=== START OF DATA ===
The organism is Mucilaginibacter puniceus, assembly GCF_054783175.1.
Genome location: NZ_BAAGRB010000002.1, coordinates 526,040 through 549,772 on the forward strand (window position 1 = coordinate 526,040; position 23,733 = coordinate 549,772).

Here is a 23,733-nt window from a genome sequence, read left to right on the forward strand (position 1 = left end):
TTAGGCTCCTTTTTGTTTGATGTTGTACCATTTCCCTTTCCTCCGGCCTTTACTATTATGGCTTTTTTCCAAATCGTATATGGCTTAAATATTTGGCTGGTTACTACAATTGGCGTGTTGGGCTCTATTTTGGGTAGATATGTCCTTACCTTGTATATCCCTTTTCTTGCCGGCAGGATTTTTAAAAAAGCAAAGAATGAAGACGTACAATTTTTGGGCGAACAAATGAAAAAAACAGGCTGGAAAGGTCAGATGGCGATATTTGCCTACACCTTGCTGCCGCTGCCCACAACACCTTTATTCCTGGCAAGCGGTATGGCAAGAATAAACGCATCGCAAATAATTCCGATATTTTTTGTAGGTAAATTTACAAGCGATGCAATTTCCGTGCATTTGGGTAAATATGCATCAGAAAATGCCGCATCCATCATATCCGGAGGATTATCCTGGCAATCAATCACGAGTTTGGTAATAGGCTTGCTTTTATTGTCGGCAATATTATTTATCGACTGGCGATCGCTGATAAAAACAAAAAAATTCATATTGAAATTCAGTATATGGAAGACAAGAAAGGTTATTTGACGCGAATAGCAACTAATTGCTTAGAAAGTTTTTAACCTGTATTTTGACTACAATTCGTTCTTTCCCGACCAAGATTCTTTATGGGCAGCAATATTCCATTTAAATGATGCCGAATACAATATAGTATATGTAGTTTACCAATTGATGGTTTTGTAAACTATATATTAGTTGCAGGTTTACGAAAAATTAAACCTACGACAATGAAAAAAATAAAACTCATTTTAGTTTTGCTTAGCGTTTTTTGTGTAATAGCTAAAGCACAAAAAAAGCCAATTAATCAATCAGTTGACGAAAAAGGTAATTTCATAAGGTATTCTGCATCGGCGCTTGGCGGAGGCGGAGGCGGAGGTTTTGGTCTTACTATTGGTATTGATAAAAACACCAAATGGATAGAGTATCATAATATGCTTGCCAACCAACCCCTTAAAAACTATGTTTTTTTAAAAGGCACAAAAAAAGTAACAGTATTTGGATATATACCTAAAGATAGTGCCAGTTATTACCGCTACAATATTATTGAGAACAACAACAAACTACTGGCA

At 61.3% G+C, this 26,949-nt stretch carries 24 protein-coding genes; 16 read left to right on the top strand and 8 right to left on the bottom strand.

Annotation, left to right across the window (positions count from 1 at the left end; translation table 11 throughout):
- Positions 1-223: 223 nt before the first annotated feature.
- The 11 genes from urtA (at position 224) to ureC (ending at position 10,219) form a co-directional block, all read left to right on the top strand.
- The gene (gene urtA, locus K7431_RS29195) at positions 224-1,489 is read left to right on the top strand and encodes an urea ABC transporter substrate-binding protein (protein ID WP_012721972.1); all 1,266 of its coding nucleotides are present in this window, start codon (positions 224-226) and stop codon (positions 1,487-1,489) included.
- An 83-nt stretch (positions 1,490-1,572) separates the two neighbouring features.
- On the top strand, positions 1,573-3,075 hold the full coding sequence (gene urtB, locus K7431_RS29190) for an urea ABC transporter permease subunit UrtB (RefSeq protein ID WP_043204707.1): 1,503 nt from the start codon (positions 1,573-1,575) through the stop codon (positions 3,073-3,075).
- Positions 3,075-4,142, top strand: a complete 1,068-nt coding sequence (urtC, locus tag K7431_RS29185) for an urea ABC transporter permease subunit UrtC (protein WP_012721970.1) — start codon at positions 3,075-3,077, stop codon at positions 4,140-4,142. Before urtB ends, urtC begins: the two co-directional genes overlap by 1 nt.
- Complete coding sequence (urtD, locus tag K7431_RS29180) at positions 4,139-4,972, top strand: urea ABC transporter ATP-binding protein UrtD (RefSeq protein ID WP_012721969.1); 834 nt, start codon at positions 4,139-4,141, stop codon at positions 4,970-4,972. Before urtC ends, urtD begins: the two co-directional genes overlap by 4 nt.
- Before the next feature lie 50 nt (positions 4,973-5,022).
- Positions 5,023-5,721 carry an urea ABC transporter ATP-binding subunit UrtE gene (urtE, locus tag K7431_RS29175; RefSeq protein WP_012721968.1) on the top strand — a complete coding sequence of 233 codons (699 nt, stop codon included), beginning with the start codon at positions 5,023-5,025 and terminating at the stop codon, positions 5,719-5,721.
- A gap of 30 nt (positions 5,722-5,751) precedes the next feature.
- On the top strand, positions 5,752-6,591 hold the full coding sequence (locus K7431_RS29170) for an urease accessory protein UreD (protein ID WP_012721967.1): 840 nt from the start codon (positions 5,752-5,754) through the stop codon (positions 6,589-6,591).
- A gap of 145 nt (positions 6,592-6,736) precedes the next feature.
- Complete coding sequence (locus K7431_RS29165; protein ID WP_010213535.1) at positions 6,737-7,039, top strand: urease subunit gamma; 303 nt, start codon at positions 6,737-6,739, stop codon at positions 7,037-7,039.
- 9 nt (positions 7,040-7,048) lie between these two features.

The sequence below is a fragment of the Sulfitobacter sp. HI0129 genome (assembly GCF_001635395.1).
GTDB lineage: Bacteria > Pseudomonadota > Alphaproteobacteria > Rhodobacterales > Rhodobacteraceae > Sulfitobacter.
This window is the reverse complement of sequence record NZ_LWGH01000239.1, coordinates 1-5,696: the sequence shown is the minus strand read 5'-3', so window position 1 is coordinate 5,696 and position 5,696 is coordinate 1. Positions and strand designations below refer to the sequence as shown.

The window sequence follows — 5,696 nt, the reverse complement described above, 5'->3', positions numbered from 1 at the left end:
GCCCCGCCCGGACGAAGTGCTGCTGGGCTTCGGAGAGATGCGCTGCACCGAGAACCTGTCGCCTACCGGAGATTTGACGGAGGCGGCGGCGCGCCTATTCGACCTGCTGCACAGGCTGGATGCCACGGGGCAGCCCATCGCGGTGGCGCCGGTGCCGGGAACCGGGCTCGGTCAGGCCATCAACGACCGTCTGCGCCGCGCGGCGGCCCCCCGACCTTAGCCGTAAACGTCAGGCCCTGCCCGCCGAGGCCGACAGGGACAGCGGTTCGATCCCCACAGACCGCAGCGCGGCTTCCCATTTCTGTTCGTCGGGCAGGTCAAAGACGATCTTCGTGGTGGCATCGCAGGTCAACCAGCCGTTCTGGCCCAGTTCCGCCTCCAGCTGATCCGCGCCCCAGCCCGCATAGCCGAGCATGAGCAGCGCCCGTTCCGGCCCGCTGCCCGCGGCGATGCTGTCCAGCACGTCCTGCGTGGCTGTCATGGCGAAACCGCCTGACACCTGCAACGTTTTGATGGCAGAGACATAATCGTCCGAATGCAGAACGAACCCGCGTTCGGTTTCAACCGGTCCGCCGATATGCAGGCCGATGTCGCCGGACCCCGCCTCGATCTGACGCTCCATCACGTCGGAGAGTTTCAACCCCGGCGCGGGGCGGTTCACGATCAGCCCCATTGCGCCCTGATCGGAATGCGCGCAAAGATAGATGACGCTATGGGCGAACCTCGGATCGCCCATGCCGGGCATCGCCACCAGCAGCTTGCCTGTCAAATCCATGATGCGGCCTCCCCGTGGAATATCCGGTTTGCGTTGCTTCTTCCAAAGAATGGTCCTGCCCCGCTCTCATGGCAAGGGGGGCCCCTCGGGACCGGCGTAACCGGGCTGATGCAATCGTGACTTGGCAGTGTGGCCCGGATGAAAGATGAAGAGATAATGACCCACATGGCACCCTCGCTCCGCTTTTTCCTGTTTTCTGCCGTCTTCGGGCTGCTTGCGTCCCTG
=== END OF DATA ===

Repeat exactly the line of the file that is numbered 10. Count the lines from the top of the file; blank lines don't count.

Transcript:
- An 83-nt stretch (positions 1,490-1,572) separates the two neighbouring features.